Along with the books, Chris's Celtic art has been used on cards, window transparencies, mugs, coasters, bookmarks and wall plaques. For a decade, Chris concentrated on the Celtic art and the pen and ink work for books. In 2005, he decided to paint again. This time digitally and set about learning that process. He was to apply techniques learned years previously with traditional media and adapt them to the new media along with processes not possible before. After the countless hours spent meticulously cleaning airbrushes between each colour, to be able to change colour instantly and with a near infinite colour palette was a revelation and very liberating. Working with a pressure sensitive tablet, Chris achieves a traditional feel to his art. He has been asked many times whether he works in oil or acrylic and the questioner is surprised to learn the pictures are digitally created.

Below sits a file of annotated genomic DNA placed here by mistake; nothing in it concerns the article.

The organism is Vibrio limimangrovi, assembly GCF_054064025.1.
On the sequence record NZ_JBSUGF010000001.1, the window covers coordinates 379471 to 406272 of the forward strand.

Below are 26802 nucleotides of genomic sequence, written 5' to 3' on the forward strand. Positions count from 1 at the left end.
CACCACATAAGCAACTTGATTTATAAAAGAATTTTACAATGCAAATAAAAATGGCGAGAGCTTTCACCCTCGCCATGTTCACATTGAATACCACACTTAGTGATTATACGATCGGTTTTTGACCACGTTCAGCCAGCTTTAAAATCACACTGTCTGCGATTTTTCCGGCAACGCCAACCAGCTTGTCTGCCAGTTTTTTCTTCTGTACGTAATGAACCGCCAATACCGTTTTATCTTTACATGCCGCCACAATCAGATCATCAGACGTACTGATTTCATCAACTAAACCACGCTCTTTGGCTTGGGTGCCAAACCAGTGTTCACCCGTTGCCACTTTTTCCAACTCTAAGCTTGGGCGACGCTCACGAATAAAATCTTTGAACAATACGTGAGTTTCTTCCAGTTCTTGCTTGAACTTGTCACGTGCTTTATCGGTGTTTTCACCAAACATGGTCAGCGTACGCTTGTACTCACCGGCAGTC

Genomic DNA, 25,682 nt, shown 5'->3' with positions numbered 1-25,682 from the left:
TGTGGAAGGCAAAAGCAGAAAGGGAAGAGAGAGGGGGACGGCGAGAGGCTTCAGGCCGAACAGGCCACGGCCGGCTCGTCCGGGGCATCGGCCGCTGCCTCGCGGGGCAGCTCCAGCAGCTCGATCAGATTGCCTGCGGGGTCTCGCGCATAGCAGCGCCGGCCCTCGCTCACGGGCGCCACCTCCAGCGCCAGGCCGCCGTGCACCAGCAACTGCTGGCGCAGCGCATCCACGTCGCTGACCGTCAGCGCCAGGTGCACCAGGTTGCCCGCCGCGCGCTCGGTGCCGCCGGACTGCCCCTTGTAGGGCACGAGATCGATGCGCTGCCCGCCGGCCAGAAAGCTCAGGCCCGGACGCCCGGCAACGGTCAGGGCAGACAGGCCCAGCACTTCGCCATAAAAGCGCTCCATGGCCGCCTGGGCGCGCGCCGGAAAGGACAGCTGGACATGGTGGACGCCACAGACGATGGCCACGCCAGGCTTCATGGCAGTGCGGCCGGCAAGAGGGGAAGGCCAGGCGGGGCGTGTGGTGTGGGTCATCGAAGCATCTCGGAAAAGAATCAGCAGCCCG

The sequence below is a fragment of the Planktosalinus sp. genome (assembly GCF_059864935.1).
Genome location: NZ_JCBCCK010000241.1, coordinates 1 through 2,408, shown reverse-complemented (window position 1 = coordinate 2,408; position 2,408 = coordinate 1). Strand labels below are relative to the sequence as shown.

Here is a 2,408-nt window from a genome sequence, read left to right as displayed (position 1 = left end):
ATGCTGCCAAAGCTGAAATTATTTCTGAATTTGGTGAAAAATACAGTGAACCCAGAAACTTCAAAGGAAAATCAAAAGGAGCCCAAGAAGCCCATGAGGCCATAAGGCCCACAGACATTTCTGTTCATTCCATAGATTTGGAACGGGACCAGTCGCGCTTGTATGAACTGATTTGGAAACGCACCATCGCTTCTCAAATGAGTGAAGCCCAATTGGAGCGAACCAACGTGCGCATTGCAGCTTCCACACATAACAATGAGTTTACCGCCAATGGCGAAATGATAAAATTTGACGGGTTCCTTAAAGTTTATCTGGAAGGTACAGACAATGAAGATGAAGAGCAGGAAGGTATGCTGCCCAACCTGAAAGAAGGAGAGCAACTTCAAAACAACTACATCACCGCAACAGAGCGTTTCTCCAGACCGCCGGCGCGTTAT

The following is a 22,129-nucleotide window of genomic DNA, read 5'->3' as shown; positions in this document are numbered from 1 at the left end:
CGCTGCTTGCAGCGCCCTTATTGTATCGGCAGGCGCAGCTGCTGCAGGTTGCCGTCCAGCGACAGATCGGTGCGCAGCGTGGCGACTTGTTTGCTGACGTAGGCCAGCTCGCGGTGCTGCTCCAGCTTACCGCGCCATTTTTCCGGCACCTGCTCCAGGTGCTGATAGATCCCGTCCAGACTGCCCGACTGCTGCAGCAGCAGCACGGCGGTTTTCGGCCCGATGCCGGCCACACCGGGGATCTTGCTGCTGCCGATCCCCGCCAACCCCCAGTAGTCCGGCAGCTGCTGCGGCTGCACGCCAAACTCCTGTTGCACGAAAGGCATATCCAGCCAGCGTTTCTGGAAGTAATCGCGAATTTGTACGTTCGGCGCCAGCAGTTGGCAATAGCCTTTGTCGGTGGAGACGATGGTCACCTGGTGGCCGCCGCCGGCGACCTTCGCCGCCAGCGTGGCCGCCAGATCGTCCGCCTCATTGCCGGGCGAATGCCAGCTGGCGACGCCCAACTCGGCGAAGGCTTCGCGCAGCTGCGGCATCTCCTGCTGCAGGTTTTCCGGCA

Inspired by the works of the Pre-Raphaelites, 19th century symbolists, art nouveau, late 20th century fantasy artists, 9th/10th century illuminated manuscripts and dark age craftsman, Chris's eclectic work is constantly moving forward as he finds new ways to work and refines those techniques he has developed over the years.